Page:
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Friday, July 11, 2014

seeking answers to things




“When I photograph, what I'm really doing is seeking answers to things.”


- Wynn Bullock






“This is one more piece of advice I have for you: don't get impatient. Even if things are so tangled up you can't do anything, don't get desperate or blow a fuse and start yanking on one particular thread before it's ready to come undone. You have to realize it's going to be a long process and that you'll work on things slowly, one at a time.”



-  Haruki Murakami






I've been trying to be patient with myself, with my life, as David Gray would say:







To keep myself sane, I remind myself not to pull on any of the threads, not yet. I've made my two month plan (which amounts to, 'let's just get through summer and try to enjoy it the best we can'), and the two year plan, (which is 'let's get our daughter through high school and then hopefully into the college or university of her choice.') And then after that, if we have to sell our house and move, we will. We'd rather not, but odds are that by then we'll be in so much debt the answer will be clear. And maybe that will be liberating. 

Just thinking about all this has me looking at my yard differently. We moved here 15 years ago, and it was a blank slate. Everything in the yard, we planted. I've always looked at the yard with the thought that it would always be ours. I suppose you could say I'm imagining how it would feel if it were otherwise, and I'm trying to detach myself a little. And maybe that's a good exercise, too. 






And now a little reminder, for myself, from Wendell Berry. I know many of you have read it here before.



How To Be a Poet

by Wendell Berry

                   (to remind myself)


i

Make a place to sit down.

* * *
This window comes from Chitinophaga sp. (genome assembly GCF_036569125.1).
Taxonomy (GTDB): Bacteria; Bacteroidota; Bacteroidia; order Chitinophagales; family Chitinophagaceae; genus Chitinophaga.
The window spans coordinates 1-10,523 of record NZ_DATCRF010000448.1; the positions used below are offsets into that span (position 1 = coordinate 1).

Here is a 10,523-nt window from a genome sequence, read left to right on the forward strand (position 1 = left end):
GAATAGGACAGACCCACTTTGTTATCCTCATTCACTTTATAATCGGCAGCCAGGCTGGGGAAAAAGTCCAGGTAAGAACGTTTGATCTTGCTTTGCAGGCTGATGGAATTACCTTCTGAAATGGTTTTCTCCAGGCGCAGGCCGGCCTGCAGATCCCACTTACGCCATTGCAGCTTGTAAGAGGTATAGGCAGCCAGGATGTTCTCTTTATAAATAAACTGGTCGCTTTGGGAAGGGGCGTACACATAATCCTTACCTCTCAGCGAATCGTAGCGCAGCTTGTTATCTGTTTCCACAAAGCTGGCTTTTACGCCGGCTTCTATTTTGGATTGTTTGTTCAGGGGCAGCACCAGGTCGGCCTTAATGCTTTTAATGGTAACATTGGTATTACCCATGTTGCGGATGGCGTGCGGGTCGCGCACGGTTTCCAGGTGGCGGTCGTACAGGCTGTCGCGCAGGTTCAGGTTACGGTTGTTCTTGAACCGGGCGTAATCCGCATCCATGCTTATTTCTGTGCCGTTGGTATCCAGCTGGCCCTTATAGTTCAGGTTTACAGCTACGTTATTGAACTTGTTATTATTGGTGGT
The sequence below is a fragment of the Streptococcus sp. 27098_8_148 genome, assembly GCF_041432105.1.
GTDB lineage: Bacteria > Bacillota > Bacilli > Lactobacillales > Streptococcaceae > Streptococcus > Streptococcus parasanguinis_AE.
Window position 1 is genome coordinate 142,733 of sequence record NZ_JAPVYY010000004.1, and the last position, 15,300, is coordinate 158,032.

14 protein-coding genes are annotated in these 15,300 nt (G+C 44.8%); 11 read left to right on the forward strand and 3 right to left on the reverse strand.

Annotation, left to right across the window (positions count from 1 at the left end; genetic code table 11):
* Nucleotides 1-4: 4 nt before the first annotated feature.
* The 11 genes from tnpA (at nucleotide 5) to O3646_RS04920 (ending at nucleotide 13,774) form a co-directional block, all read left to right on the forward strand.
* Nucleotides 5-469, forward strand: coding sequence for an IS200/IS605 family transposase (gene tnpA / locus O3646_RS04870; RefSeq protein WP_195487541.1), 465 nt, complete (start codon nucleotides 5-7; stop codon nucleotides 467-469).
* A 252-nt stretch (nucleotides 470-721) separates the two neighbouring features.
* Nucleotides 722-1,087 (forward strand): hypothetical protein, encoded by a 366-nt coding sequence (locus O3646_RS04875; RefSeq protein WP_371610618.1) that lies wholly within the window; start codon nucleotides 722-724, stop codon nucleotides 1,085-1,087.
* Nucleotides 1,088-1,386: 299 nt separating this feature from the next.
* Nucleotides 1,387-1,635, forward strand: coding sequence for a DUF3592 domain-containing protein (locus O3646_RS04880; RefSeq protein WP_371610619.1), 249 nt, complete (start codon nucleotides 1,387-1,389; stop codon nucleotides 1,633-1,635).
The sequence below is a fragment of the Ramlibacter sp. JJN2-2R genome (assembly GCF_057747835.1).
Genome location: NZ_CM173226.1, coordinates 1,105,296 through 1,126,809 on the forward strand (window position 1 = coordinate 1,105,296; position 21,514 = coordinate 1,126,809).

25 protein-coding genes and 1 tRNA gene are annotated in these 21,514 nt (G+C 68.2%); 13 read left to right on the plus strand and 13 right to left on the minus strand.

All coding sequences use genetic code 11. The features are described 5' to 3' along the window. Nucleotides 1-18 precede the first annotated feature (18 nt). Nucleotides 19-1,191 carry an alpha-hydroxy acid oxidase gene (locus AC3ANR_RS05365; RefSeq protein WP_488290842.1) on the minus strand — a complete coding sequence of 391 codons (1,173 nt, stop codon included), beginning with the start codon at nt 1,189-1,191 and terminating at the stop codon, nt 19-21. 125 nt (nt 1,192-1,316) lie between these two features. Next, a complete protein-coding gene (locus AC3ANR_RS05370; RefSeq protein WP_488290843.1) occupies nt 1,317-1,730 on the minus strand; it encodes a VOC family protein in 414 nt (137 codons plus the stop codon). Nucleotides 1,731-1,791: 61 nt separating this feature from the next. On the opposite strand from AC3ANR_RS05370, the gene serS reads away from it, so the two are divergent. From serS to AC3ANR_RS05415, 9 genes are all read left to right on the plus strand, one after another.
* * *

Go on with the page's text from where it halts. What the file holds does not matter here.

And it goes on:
Sit down. Be quiet.
You must depend upon
affection, reading, knowledge,
skill—more of each
than you have—inspiration,
work, growing older, patience,
for patience joins time
to eternity. Any readers
who like your poems,
doubt their judgment.

ii

Breathe with unconditional breath
the unconditioned air.
Shun electric wire.
Communicate slowly. Live
a three-dimensioned life;
stay away from screens.
Stay away from anything
that obscures the place it is in.
There are no unsacred places;
there are only sacred places
and desecrated places.

iii

Accept what comes from silence.
Make the best you can of it.
Of the little words that come
out of the silence, like prayers
prayed back to the one who prays,
make a poem that does not disturb
the silence from which it came.





There are no answers to things, only questions. But once in a while indecipherable messages in the form of spider webs. Perhaps a relative of Charlotte. Who knows what word was begun here.





Zen? Zany? Zeitgeist? Zest? Zhoosh? (admittedly I looked that one up....)


Well, let's go with Zen then.

May you find a place this weekend to sit down, be quiet, and breathe.....








2 comments:

  1. Ah, I think the life of an artist must be like a life devoted to uncertainty. I appreciate the advice of doubting your fans and yet I hope room may be made for a little faith in them, too. I just finished Calm Things (I am embarrassed to think how long I took to read it though I did like reading it slowly) and I LOVED it. Now, back to Asking...

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    Replies
    1. What a lovely thing to say.....thank you so much, Leigh. You've made my day.

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